Throughout her young life in colonial New Zealand, Beauchamp frequently wrote under the pen name Katherine Mansfield, printing stories in local school and ladies’ journal publications as early as 1898. After moving to London in 1903 to attend Queen’s College, Mansfield continued to publish as a professional writer and traveled throughout Europe through much of the first decade of the 20th century, which had a profound impact on her writing and worldview. In 1910, Mansfield submitted a story to the avant-garde magazine Rhythm that would eventually become her well-known piece “The Woman at the Store” and began a relationship with the magazine’s editor, John Middleton Murry, whom she married in 1918. Throughout her career, Mansfield was a contemporary of writers such as Virginia Woolf and D.H. Lawrence and was known for her bohemian lifestyle and her depictions of life in provincial New Zealand, inspired by her upbringing. In 1917, Mansfield was diagnosed with tuberculosis, and after refusing treatment for the illness due to fears it would hinder her writing lifestyle, succumbed to a fatal pulmonary haemorrhage stemming from complications from the illness in 1923. Today, Mansfield is recognized as one of the foremost authors of New Zealand’s colonial period and is the namesake for a number of civic attractions and organizations within the country, including an annual national short story competition held in her honor.

The two-story Katherine Mansfield House and Garden was originally constructed in 1888 on land leased to Harold Beauchamp and served as the residence for Mansfield, her parents, her sisters Charlotte and Vera, her maternal aunts Kity and Bell, and her grandmother, Grannie Dryer. The home served as inspiration for many of Mansfield’s notable fiction works, including her novel The Aloe and her short stories “The Doll’s House” and “A Birthday.” The home was purchased by the Katherine Mansfield Birthplace Society in 1987 and resorted to its original colonial condition, determined through archaeological excavations and extensive research.

Attractions and Tours

Today, the Katherine Mansfield House and Garden is owned by the Katherine Mansfield Birthplace Society nonprofit organization, operated as a living history home museum open to the public for guided and self-guided tours. The two-story home measures a meager 30 feet by 40 feet, featuring four bedrooms, a nursery, a dining room, a kitchen, a bathroom, a drawing room, and a scullery and lean-to. Many of the home’s original design elements have been recovered or restored, including its bamboo-style banisters and its original wallpaper. The home is furnished with many of the Beauchamp family’s original belongings, including a number of items belonging to Mansfield as a young child, such as a tunic, tiki doll, photo frames, and jewelry items. A heritage garden is also located on the home’s grounds, showcasing native and international plantings popular to the New Zealand area during Mansfield’s lifetime.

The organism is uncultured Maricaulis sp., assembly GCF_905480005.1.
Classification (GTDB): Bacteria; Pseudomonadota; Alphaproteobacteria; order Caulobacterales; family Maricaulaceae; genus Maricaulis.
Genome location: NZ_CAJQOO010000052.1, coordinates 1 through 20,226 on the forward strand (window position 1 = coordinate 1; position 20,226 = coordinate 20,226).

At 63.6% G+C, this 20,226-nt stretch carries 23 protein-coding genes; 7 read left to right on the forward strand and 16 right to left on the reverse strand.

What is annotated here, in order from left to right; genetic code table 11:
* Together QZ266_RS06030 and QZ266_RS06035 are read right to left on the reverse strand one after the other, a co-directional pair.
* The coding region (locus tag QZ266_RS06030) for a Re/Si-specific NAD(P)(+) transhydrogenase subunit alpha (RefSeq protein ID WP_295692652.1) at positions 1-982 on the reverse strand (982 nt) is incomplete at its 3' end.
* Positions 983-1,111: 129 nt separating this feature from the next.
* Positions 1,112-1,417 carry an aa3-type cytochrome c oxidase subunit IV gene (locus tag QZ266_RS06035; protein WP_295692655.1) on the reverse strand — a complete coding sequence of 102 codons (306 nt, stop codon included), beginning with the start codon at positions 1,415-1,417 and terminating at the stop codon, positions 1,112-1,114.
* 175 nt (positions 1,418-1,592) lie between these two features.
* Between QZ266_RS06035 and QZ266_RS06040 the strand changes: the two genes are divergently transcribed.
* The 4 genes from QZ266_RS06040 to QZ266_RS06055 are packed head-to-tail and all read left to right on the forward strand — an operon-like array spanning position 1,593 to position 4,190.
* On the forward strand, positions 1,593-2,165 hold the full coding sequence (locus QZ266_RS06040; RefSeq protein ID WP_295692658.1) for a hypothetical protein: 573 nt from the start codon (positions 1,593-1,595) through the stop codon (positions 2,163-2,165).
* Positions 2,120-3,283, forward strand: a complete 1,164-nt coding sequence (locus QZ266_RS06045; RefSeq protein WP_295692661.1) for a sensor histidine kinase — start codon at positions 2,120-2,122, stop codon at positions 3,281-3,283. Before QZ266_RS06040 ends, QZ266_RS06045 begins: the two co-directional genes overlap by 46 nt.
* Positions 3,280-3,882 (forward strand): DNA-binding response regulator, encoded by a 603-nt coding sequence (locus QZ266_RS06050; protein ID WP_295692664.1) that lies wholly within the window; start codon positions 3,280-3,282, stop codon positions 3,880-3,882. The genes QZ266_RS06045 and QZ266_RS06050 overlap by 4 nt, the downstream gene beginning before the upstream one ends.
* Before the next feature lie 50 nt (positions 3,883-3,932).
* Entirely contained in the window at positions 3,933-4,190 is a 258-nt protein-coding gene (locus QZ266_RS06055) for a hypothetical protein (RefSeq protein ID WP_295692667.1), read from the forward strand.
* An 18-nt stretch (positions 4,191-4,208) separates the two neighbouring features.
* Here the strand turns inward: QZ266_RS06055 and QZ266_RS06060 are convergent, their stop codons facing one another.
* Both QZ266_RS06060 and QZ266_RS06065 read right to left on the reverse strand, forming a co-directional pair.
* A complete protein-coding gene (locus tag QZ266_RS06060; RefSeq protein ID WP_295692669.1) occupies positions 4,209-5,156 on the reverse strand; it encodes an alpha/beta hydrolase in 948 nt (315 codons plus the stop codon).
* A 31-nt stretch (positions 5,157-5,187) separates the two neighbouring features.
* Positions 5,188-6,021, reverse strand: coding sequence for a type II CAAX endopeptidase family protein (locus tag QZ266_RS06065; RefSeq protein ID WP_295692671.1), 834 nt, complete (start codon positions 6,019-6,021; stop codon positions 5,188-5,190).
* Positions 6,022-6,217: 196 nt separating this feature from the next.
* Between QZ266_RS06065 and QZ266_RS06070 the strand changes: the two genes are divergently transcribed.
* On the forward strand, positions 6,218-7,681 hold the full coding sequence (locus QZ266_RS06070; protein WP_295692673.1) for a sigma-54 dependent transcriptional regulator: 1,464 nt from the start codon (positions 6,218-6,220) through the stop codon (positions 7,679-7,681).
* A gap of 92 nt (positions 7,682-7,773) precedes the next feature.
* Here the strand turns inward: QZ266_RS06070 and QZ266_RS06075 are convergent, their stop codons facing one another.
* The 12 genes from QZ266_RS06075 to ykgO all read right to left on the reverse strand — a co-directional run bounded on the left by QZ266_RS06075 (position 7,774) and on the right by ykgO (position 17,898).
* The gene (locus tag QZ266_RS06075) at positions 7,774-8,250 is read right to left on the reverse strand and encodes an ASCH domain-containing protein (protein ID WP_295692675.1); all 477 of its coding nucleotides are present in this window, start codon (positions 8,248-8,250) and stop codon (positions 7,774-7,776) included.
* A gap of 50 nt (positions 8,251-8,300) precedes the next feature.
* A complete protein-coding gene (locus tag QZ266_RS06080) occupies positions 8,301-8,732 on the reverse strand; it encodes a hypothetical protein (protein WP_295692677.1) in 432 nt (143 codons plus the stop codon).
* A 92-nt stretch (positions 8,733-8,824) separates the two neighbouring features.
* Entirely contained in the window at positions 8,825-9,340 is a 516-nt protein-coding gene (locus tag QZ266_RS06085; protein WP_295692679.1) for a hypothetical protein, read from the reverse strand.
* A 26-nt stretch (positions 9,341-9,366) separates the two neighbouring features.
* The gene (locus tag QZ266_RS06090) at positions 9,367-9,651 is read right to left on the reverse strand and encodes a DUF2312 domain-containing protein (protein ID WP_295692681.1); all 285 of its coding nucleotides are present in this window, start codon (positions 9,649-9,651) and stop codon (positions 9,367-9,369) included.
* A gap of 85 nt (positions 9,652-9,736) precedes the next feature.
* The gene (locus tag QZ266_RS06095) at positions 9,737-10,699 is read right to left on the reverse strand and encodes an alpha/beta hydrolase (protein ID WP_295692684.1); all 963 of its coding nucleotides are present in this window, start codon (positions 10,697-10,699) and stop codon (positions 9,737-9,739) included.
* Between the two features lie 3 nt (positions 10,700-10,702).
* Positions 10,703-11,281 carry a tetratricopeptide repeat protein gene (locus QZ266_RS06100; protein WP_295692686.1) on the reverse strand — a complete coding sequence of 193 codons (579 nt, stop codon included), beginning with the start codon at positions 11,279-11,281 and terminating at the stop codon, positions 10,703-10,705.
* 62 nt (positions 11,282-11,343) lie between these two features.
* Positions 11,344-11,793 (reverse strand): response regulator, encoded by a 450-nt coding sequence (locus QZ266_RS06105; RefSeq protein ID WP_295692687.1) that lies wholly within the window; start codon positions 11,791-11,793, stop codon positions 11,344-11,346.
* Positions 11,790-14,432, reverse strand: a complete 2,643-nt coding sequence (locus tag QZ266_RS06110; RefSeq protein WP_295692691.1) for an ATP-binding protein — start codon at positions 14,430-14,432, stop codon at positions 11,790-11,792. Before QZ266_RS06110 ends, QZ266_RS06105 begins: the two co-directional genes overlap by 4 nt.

The Katherine Mansfield House and Garden is open to the public for self-guided tours Tuesdays through Sundays during the morning and afternoon hours, with the exception of major national holidays. A visitor guide is offered for all tour participants, outlining the house’s rooms and contents. Visitor guides are available in English, French, Spanish, German, Portugese, Japanese, Chinese, and Korean. Special tour rates are available for seniors, students, and visitors with community services cards, with free admission offered for Birthplace Society members and children under 18. Guided tours may be scheduled for individual visitors and small groups, including school groups, by contacting the Society directly via phone or email for reservations. A gift shop on site also offers a variety of gifts and souvenirs, including book collections of Mansfield’s novels and short stories.

Ongoing Programs and Events

A variety of public special events are offered throughout the year by the Katherine Mansfield Birthplace Society, including art exhibitions and art and literature discussions focusing on female authors and artists. Storytime events for children under 5 are also held periodically at the house, offering a chance for young visitors to engage with literary works. An annual garden party and plant sale is also held yearly in December on the home’s grounds, coinciding with the area’s Thorndon Fair. Visitors may become members of the Katherine Mansfield Birthplace Society via an annual donation, which offers free house admission, a 10% discount on all gift shop items, a periodic newsletter, and invitations to members-only special events.

25 Tinakori Rd, Thorndon, Wellington 6011, New Zealand, Phone: +64-44-73-72-68

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More Ideas in New Zealand: Museum of New Zealand Te Papa Tongarewa